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Figurative Language and Metapoetics

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  1. Figurative Languageand Metapoetics “SPRING IN FIALTA” by Vladimir Nabokov

  2. Vladimir Nabokov (1899– 1977) • Russian and American poet, novelist, short-story writer, literary critic, translator, and entomologist. • Born in Saint-Petersburg into the family of a prominent politician. • Emigrated to Europe after the revolution of 1917. Studied in Cambridge. • Moved to the US in 1940. • Taught literature. Made a transition to writing in English. • The success of Lolita(1955). Moved back to Europe. Died in Switzerland.

  3. Vladimir Nabokov in his own words “I was born on the same day as Shakespeare, a hundred years after Pushkin.” “I am an American writer born in Russia, educated in England, where I studied French literature before moving to Germany for fifteen years.” “My mind speaks English, my heart speaks Russian, and my ear prefers French.”

  4. Vladimir Nabokov • Symmetry: eight Russian and eight American novels (plus one unfinished in each language). • Interests: books, butterflies, and chess problems (Poems and Problems, 1971).

  5. Nabokov’s Complex Style of Writing: Figurative Language • Word play (p.289) • Similes (p.291, 294, 296) • Elaborate metaphors* (p.292, 304) • Alliterations* (p.289 - the opening phrase) • Personification* (p. 290, 291, 293) • Allusions* (p.291)

  6. Figures of Speech *AlliterationA pattern of repeated identical or similar consonant sounds. *AllusionAn indirect reference to some piece of knowledge not actually mentioned. Allusions usually come from a body of information that the author presumes the reader will know. For example, an author who writes, “She was another Helen,” is alluding to the proverbial beauty of Helen of Troy.

  7. Figures of Speech (Figurative Language) *Metaphor A figure of speech in which a term or phrase is applied to something to which it is not literally applicable in order to suggest a resemblance, as in “A mighty fortress is our God.” *Personification An artistic device of representing an inanimate object or an abstract idea as a living creature or a person.

  8. Nabokov’s Style of Writing • Hidden quotes (p.289 Chekhov; p.311 Pushkin) • Metapoetics (p.292, 299, 308) • The figure of the author within his own text (an “Englishman,” p. 290, 291, 307, 309). • Synesthesia (p.289) • Extra-long sentences. Note the use of semi-colons (p. 297). • “Chinese box” of imagery: Allusions* (p.289, 292, 294, 300)

  9. Alexander Pushkin Thou and You She substituted, by a chance,For empty "you" — the gentle "thou";And all my happy dreams, at once,In loving heart again resound.In bliss and silence do I stay,Unable to maintain my role:"Oh, how sweet you are!" I say —"How I love thee!" says my soul. Compare to p.311

  10. “SPRING IN FIALTA” “ I said (substituting for our cheap, formal ‘thou’ that strangely full and expressive ‘you’ to which the circumnavigator, enriched all round, returns), ‘Look here – what if I love you?’” (311). • What is the difference between the original poem by Pushkin and Nabokov’s hidden quote?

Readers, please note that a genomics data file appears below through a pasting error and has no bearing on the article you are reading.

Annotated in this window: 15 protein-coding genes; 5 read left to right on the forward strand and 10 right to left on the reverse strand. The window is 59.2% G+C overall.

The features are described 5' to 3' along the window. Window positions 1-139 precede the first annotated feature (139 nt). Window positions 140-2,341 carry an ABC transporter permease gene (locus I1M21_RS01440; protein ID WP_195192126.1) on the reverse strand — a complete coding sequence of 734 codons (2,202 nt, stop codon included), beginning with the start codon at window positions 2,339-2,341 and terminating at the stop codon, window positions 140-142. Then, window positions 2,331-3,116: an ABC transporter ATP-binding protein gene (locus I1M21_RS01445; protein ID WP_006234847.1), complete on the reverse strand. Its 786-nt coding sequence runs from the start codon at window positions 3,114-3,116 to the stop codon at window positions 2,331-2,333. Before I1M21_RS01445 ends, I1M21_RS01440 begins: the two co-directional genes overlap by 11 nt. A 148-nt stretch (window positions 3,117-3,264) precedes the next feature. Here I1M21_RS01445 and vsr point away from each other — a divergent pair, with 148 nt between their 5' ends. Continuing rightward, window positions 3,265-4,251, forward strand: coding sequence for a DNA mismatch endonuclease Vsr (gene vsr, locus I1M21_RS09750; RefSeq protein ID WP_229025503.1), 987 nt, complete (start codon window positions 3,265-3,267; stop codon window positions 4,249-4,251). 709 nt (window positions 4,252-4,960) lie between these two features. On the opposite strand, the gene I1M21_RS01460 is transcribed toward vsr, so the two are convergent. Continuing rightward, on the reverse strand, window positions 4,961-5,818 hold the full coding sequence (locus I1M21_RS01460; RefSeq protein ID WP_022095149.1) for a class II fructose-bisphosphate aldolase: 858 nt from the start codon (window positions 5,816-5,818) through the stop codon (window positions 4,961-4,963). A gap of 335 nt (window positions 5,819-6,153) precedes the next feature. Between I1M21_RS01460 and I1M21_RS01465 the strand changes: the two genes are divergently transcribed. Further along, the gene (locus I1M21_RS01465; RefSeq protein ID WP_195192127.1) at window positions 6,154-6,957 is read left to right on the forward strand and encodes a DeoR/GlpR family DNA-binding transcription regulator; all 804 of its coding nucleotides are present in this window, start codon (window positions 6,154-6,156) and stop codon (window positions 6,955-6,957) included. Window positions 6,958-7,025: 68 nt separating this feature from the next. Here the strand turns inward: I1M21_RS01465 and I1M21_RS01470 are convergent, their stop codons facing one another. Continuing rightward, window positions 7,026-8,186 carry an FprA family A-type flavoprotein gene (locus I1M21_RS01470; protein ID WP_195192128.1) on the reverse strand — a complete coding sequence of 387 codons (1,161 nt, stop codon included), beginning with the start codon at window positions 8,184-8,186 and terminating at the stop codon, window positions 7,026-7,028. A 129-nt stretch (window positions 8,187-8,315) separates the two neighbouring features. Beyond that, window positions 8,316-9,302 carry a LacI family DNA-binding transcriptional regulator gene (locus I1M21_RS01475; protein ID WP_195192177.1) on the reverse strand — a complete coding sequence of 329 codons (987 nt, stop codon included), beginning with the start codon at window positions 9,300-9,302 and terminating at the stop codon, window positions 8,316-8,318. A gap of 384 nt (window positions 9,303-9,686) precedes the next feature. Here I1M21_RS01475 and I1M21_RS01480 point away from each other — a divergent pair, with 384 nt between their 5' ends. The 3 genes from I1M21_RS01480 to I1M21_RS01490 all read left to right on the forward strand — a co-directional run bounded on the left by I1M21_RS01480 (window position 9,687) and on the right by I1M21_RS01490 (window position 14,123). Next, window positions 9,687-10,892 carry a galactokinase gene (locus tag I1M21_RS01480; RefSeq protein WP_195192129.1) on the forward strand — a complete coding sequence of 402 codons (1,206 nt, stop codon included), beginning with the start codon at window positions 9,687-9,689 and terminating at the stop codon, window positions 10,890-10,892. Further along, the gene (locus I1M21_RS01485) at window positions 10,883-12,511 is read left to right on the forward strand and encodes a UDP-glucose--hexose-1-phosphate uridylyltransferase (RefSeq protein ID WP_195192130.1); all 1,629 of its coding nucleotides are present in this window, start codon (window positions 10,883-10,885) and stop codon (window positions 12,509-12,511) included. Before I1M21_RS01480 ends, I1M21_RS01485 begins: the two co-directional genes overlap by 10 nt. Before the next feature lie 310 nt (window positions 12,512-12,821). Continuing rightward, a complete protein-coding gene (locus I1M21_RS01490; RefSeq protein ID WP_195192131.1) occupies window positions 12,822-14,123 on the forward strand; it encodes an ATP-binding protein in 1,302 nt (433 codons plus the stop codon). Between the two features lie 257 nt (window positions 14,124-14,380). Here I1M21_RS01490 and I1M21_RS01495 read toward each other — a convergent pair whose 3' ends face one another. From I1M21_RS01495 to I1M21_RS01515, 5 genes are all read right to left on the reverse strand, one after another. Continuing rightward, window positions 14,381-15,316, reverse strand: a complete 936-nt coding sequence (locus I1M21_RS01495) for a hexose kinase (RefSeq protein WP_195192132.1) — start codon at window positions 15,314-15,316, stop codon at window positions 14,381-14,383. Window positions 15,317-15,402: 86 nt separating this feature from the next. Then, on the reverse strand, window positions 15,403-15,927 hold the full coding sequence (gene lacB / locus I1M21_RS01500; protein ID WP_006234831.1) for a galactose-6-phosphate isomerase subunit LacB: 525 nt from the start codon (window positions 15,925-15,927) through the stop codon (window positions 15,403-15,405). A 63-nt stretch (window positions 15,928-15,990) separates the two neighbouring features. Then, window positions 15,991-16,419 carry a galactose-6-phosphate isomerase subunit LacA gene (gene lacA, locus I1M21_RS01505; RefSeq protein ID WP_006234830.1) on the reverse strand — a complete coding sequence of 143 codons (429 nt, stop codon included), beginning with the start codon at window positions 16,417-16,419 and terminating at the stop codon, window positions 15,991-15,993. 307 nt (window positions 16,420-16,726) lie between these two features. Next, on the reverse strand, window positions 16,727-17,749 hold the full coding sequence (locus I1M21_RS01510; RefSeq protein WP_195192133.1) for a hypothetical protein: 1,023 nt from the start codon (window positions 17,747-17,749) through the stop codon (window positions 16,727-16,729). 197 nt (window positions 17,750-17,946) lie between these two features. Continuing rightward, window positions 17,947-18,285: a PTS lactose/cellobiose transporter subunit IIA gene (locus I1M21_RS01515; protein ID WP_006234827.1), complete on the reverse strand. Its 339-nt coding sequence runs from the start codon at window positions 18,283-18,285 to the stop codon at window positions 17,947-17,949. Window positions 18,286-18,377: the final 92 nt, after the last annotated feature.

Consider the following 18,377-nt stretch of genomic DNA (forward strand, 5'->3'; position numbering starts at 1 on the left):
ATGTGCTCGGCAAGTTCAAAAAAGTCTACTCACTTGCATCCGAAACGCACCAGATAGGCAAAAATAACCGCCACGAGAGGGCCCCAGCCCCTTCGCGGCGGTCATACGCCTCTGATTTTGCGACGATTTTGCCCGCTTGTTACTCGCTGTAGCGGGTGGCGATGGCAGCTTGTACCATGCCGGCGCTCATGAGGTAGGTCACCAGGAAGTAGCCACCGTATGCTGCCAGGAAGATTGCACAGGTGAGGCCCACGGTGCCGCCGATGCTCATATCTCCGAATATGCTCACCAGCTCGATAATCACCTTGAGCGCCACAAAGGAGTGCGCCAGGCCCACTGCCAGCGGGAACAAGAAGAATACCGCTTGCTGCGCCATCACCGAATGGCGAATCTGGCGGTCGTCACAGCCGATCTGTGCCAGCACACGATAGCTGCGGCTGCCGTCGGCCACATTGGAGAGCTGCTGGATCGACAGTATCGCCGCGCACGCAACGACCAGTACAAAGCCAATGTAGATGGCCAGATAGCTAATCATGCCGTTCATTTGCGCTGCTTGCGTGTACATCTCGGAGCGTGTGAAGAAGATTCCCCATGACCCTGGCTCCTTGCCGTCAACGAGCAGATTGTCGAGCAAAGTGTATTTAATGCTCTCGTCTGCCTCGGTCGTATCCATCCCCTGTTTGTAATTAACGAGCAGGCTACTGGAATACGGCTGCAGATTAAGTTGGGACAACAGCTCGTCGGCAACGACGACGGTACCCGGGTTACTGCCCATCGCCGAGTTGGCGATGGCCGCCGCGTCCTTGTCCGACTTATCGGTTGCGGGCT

11. “Spring in Fialta” • “Mechanics” of memory (p. 292, 293, 301 (Nina), 305, 310). • Nina’s portrait drawn with words (p.304). Literature’s power of preserving fleeting life. • Non-events, non-affair. • Foreshadowing and the opposite of dramatic irony p. 307. • Time and tenses (p. 292). Spiral time in the last sentence. • Motifs* of history, trains, music, and many more.

  12. MOTIF (academic definition) • mōtēfˈ, in literature, term that denotes the recurrent presence of certain character types, objects, settings, or situations in diverse genres and periods of folklore and literature. Examples of motifs include swords, money, food, jewels, forests, oceans, castles, dungeons, tests of skill or wisdom, journeys, separations and reunions, chaos brought to order. Motifs are not restricted to literature. Hans von Wolzogen coined the term leitmotiv [Ger.,=guiding motive] to describe Richard Wagner's use of a recurring musical phrase to reinforce the emotional impact of characters, situations, and themes in his operas. The visual arts often rely on motifs to communicate deeper levels of meaning: The bison and deer painted on the walls of the caves at Lascaux represent both threat and survival, superior strength or speed, and food supply; the endlessly rocking cradle in D. W. Griffith's film Intolerance suggests rebirth and the inescapable frailties of the human condition (see symbol ; archetype ). The Columbia Encyclopedia, Sixth Edition.New York: Columbia University, 2007. P. 33053.

  13. MOTIF (in simple words) • “A motif is a detail within the story that repeats itself throughout the work. Examples of common motifs include colors, character traits, objects, locations, or situations. The sky's the limit, really. What makes something a motif is when it shows up several times throughout the story. Think of them as breadcrumbs left by the author to draw your attention toward something important in the theme or message of the story.” What is a motif, and how can I find them in Macbeth? 29 Jan 2010< Section/id-305403,articleId-8033.html>.